Sep 12, 2012

With Mexico's election results upheld, what's next for the YoSoy132 movement?

The youth movement that emerged in opposition to the media's campaign coverage of President-elect Enrique Peña Nieto is redefining its message and working to give new life to Mexico's democracy.

CSM: Lauren Villagran,  Mexico City / September 11, 2012

When student protestors took to the streets after a government tribunal dismissed charges of fraud and upheld the results of Mexico’s July presidential election last month, they said they mourned “the death of democracy.” But not the end of their movement.

Known for its Twitter hash tag, #YoSoy132 emerged before this summer’s presidential election in opposition to what the students called favoritism by the television media for the Institutional Revolutionary Party (PRI) candidate, Enrique Peña Nieto. Mr. Peña Nieto ultimately won the election with 38 percent of the vote in a field of four.

The election now settled, many are questioning what YoSoy132 will do next. Their No. 1 goal remains fair access to information and the “democratization” of Mexico’s media, according to a message emitted to coincide with President Felipe Calderón’s sixth and final state of the union address earlier this month. But the ad-hoc student movement, criticized early on for its lack of organization and focus, is still struggling to create a unified message, leaving some to question its significance and potential to endure in Mexico today.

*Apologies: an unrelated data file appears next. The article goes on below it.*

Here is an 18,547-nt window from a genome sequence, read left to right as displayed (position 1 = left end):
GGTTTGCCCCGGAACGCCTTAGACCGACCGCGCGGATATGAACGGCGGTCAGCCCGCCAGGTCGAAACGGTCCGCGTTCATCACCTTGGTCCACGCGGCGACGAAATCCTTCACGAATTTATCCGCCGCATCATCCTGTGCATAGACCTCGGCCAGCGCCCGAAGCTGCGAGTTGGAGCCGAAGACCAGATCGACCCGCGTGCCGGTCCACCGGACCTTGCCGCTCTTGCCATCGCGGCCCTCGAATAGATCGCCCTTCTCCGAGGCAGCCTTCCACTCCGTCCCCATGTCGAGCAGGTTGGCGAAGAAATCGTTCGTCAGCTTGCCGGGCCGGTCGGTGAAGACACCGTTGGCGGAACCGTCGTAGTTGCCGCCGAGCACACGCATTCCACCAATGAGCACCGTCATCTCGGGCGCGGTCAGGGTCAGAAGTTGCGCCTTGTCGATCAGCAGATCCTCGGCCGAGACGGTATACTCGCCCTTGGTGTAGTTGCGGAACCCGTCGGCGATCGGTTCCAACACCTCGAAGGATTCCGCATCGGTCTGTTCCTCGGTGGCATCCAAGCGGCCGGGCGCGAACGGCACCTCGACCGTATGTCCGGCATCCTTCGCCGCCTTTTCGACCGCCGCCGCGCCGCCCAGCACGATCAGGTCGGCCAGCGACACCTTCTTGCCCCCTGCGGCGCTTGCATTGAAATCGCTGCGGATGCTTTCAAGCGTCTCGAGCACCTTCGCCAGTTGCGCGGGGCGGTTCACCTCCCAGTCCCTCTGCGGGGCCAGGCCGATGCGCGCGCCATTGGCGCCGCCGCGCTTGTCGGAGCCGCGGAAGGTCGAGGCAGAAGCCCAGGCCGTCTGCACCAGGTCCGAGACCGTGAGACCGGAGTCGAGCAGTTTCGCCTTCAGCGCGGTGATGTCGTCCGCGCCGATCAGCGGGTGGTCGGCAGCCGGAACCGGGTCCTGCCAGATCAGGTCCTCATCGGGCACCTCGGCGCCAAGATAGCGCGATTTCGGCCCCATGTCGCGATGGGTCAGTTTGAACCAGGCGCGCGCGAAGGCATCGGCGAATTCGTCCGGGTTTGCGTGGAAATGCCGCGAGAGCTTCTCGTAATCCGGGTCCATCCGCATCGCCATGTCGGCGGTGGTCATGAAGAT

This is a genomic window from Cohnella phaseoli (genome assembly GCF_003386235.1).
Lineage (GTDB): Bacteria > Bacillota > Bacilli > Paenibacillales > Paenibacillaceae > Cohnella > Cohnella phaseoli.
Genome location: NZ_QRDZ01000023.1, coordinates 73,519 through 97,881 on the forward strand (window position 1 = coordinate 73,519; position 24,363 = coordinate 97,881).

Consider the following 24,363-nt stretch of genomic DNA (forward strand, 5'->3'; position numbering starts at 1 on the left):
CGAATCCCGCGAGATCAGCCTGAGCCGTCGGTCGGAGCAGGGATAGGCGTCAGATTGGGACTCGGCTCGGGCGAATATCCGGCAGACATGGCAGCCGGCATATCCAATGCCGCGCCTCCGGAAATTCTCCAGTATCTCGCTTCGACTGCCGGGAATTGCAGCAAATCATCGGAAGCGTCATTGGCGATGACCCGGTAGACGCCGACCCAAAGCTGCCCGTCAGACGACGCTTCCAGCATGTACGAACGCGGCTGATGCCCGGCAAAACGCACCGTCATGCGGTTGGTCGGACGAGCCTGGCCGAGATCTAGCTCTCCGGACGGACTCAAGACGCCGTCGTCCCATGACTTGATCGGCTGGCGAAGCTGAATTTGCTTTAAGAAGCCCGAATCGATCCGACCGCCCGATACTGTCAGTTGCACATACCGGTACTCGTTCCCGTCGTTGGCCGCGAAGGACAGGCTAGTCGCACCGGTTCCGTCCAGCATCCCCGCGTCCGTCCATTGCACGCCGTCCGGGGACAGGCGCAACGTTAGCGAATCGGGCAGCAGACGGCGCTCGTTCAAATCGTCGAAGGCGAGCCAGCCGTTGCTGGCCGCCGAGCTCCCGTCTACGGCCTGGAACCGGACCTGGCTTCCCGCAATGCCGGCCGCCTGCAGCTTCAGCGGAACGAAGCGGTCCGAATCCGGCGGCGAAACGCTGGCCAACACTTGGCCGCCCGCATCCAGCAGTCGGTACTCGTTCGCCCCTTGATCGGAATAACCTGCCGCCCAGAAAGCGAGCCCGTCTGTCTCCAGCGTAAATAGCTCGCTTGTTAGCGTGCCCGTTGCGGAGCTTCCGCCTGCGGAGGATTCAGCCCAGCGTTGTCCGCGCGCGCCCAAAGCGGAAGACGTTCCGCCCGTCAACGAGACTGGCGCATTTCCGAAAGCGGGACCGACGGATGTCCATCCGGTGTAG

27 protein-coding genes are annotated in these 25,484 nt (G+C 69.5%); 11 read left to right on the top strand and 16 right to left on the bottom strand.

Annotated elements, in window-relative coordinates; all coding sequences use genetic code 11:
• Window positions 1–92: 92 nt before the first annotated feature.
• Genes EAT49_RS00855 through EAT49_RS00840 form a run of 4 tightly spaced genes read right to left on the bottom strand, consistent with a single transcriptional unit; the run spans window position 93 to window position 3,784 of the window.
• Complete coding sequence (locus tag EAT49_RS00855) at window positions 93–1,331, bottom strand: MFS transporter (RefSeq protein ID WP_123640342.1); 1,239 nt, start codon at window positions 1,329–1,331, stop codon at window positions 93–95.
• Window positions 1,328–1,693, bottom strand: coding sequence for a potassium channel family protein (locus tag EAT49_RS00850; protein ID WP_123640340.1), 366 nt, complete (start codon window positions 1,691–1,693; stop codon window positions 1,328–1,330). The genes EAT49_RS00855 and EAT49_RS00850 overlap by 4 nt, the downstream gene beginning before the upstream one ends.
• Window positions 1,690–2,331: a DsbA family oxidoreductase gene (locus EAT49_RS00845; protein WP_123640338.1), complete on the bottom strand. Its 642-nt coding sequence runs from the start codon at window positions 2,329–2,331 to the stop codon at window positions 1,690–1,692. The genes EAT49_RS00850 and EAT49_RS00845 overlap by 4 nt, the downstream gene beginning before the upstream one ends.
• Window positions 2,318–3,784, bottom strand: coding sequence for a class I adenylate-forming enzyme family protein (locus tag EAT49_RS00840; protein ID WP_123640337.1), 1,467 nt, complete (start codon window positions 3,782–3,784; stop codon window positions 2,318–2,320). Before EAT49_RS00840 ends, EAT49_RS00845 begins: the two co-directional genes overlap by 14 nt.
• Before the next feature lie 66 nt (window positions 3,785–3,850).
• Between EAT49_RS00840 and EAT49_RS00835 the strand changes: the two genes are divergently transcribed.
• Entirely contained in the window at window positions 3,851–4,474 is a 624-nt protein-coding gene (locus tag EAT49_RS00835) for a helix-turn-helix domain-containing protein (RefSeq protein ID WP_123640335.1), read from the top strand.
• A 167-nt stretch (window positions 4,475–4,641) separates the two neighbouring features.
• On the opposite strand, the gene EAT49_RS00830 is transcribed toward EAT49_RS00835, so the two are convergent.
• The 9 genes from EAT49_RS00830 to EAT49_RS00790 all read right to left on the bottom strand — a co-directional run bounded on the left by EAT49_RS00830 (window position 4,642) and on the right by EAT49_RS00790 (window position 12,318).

“The problem with the movement is not whether it continues to have a voice; it’s that it has too many,” says Carlos Bravo Regidor, professor of political studies at Mexico City’s CIDE research center. “The internal diversity at times appears to overpower [the group’s] capacity to deliver coherent and effective messages.”

From nonpolitical marches against media manipulation to the “taking” of government buildings in the state of Veracruz to behind-the-scenes work on proposals for public policy, the private and public university students who consider themselves a part of the YoSoy132 movement differ as much on method as message.

That diversity is a source of strength, says Antonio Attolini, a political science student at Mexico City’s private Autonomous Technological Institute of Mexico (ITAM).  Read more. 

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